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Canadiens’ chants of hope and pride silenced by clinical Lightning

MONTREAL – The chanting is relentless, and it comes rolling in optimistic waves.

On the eve of the first Stanley Cup Final in Bell Centre history, one cannot circumnavigate the perimeter of the rink without hearing the loud, proud song of hope.

Melodic chants of “Olé! Olé! Olé!” give way to bursts of “Go! Habs! Go!” bleed into “Car-Rey! Car-Rey! Car-Rey!” dissolve into a demand that’s been swelling for 28 years: “Bring! Back! The! Cup!”

Hungry throngs decked head-to-toe in bleu, blanc et rouge held aloft inflatable Stanley Cups and waves of fleurs-de-lis.

Two pied pipers are wielding gigantic homemade cardboard-cutout photographs of Cole Caufield and Nick Suzuki’s heads in ecstatic post-goal celebration, leading the charge. One is old enough to drink but young enough to get away with wearing his Montreal Canadiens onesie pyjamas in public. All are smiling and making friends, bonded by a common cause and dress code.

An opportunistic rum company unleahses a fleet of employees to hand out two plastic, red inflatable tubes to everyone. The young, attractive workers are equipped with pumps to quickly blow up the tubes. Fans use them as loud drumsticks, adding a beat to the chants.

Giddy crowds in the hundreds line the Centre’s adjacent streets to catch a glimpse of their heroes pulling into the parking garage and to cheer with each passing horn honk or television camera.

They cheese for selfies with a bronzed Maurice Richard. Some trade stories of how far they drove to get here. Others how much they spent on their tickets. Most don’t have a ticket.

Grown men carry girlfriends on shoulders, and grown men carry other grown men on shoulders. Like trophies they hope to win.

If you were to check the time, you might be surprised to learn that puck drop on Game 3 is still more than two hours away.

The crowds, the chanting, the anticipation — all of it is only growing.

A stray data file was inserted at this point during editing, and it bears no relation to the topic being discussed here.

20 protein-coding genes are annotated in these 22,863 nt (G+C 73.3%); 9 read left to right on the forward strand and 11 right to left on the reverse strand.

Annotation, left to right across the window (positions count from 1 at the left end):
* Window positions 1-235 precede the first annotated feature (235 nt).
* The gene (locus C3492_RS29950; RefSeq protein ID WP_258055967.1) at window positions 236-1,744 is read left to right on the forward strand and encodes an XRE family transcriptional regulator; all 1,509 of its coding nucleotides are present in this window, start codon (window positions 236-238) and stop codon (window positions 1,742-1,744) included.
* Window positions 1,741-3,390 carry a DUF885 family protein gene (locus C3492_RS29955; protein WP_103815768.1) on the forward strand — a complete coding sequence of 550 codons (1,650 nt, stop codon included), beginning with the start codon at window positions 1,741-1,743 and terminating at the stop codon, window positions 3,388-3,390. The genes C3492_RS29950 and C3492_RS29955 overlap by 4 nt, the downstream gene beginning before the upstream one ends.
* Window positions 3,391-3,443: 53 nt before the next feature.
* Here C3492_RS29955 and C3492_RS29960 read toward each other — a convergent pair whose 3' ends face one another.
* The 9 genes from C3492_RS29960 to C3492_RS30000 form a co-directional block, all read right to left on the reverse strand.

Four men will file into Bell Centre, doff their shirts, and arrange the letters on their bare chests to spell out P-E-RR-Y. The fan second from the right has two letters painted on himself, and each nipple is strategically placed in the hole of an “R.” (Hey, man, they’re just trying to support the team.)

Were they to check social media, they might see their bilingual Prime Minister tweeting his encouragement for the home side, in both languages:

Sometime between rink announcer Michel Lacroix’s dramatic player introductions — lusty boos for Mikhail Sergachev; undying love for Carey Price — and catching Brendan Gallagher belting out “O Canada” en français through his road-mapped face, the goosebumps set in.

Inside and out, the Bell Centre is alive with promise.

There might not be enough room in these rafters for a 25th banner, but they’d make it fit. Social distancing be damned.

A believer in Section 114 holds aloft a fluorescent sign that reads “IT’S NOT OVER.”

Then the hockey game begins. And within three-and-a-half minutes, it feels like it is.

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Tampa’s depth defenceman Jan Rutta sifts one high from the point that seeks twine. Montreal’s Eric Staal dumps a puck over glass. And Victor Hedman beats Price from a distance he shouldn’t be.

Surely, the privileged 3,500 inside to witness the first Cup Final game on Canadian soil in a decade begin thinking about how much they paid for their tickets. Or how much they could’ve gotten paid for their tickets.

“Obviously, it wasn’t the start we wanted,” Gallagher would say. “We’re in a hole.”

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The game continues, of course, and Phillip Danault’s beautiful and rare strike ignites a loyal following desperate for something to rally around.

But the Lightning negate any advantage geography might play in what is shaping up to be a severely lopsided series.

Controlled and clinical, Tampa cycles Montreal into the ice, routing the Canadiens 6-3 on their own ice. It is the most defensively porous Cup Final performance by the Habs in their own town since 1973, before Chicago’s Black Hawks became a compound word.

Price has fallen from Conn Smythe favourite to a guy with an .835 save percentage. From brick wall to against one.

“I can definitely play better,” Price says. “It’s just not good enough so far.”

The Lightning are outscoring the Canadiens 16-5. They’ve never trailed. They are 60 minutes away from back-to-back championships.

The Stanley Cup will be in the Bell Centre Monday night.

Technically, it may not be over. But there isn’t much reason to sing.

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